Is this not just the latest in a catalogue of so-called electoral reforms introduced by the Labour Government that have gone wrong one after another? It comes on top of the scandal of the postal votes farrago in the general election, and the deregistration of thousands of service voters. Is it not redolent of banana republic-style chaos in the electoral system, and is it not essential that we have an inquiry not only into how the situation came about, but into whether the election should be—
I am not convinced by the case that the hon. Gentleman makes, and I am not sure that such terminology is helpful, in that it seeks to prejudge the serious and considered review being undertaken by the Electoral Commission. A whole range of new measures have been introduced by the Government to give greater assurance to voters on voting methodologies, and it ill behoves him to seek to create a partisan advantage out of what is a serious issue for the Scottish people.
Will my right hon. Friend convey to his right hon. Friends in the Cabinet the strong suggestion that in no circumstances at all should the DRS company or electronic counting machines be allowed to play any part in the next general election for the Westminster Parliament?
Without wanting to diminish in any way the standing of the Electoral Commission, many of us have real concerns about the adequacy of a report produced by it. The commission may just be too close to the process. Does the Secretary of State accept that the commission’s review may not be the last word on this matter, and will he keep in mind the possibility of a further inquiry by somebody who is independent of the Scottish political scene, but who knows a bit about politics? I am thinking of somebody of the standing of former President Mary Robinson from the Republic of Ireland. It may be necessary to involve somebody like that in order to restore the integrity of our electoral system.
I would not wish to undermine in any way the important role that the Electoral Commission plays. The hon. Gentleman’s description of a body that stands outside the Scottish political process but is of some standing seems to fit fairly accurately the work of Sir Neil McIntosh and the Electoral Commission more broadly across the United Kingdom, as our independent elections watchdog. None the less, of course I will consider whatever recommendations are made by the review, which, as I said, will report by the summer, and I will report back to the House in the light of that review. I reinforce the fact that the Electoral Commission itself is clear that, as in previous statutory reviews that it has had to undertake, where matters bear directly on the conduct of the commission there will be a full independent evaluation of that part of the process.
Can the Secretary of State tell us whether the interpretation of the ballots was the same across the country? I ask particularly with regard to the parliamentary elections: if a voter ranked people 1, 2 and 3, which was obviously wrong, was the 1 always taken to be the same as a cross, or was that sometimes counted as over-voting? Were the same criteria used in all constituencies when deciding whether to agree to a recount? I have heard that in one constituency where the majority was less than 100 a recount was refused, but in another, where the majority was almost 400, the leader of the Scottish National party—although it was not his constituency—insisted to the electoral returning officer that a recount should take place.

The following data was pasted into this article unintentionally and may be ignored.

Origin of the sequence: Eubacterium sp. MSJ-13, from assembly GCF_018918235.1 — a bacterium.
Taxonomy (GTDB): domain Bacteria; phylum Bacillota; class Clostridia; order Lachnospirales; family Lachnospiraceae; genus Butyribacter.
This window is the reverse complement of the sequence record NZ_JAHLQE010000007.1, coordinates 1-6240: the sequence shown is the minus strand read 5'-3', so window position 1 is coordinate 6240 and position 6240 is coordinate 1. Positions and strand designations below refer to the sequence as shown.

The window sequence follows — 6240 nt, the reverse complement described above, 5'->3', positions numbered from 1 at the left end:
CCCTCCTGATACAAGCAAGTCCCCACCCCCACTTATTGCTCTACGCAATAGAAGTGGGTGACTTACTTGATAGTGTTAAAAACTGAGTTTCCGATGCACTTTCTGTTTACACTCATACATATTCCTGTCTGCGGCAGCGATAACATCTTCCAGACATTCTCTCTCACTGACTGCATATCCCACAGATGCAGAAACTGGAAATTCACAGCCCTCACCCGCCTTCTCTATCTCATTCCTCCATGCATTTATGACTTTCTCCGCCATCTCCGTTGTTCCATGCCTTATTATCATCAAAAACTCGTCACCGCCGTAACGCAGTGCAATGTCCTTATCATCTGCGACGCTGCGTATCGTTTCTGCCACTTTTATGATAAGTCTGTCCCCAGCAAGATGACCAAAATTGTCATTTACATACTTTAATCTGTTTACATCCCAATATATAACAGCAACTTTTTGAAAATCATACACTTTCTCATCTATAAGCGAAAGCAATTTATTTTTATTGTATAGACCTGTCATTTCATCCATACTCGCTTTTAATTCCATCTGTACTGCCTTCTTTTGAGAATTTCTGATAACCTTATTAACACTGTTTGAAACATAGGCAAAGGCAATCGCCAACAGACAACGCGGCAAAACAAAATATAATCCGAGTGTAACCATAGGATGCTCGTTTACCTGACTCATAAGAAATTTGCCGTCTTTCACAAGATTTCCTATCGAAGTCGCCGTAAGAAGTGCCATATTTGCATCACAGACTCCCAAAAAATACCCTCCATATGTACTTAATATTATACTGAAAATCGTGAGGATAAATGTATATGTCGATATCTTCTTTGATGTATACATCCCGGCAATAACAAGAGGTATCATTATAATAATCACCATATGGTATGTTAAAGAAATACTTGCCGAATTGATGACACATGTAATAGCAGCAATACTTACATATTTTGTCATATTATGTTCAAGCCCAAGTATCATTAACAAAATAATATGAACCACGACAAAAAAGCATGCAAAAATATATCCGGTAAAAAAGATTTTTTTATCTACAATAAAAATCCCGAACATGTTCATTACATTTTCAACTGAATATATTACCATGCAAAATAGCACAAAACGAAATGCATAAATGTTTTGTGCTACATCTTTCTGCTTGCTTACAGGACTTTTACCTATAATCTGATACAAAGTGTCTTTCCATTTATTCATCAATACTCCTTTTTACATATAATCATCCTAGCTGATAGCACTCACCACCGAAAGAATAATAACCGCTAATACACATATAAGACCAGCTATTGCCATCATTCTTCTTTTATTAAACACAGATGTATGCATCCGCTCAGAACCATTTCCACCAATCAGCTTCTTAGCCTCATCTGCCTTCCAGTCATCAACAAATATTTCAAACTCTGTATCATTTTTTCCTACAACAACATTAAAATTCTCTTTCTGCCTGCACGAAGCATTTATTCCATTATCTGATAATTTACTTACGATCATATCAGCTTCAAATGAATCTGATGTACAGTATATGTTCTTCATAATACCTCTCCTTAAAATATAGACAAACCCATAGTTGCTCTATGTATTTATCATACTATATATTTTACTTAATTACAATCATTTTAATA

Let me try to deal with my hon. Friend’s points in turn. First, she asked about the conduct of electoral returning officers in different constituencies throughout Scotland. Guidance is offered to each of those electoral returning officers, but the decision at each count is ultimately a matter for the individual electoral returning officer. Secondly, the determination of whether to allow a recount in a particular constituency is ultimately a matter for the individual returning officer. Judgments were exercised by individual returning officers according to individual circumstances.
Many people not only in Scotland but throughout the country will be appalled by the Secretary of State’s complete lack of contrition for the national humiliating chaos and shambles in Scotland. May I suggest that the Secretary of State take the advice of his hon. Friend the Member for Glasgow, East (Mr. Marshall), abandon this obsession with electronic systems and go back to the old-fashioned system that commands the confidence of the people of this country? The returning officer in my borough of Rushmoor in Hampshire decided not to use an electronic signature verification system, and instead to resort to the mark 1 eyeball, the result of which was that we had no problems in Rushmoor. The returning officer, Mr. Andrew Lloyd, did an excellent job and I commend him to the Secretary of State for his advice.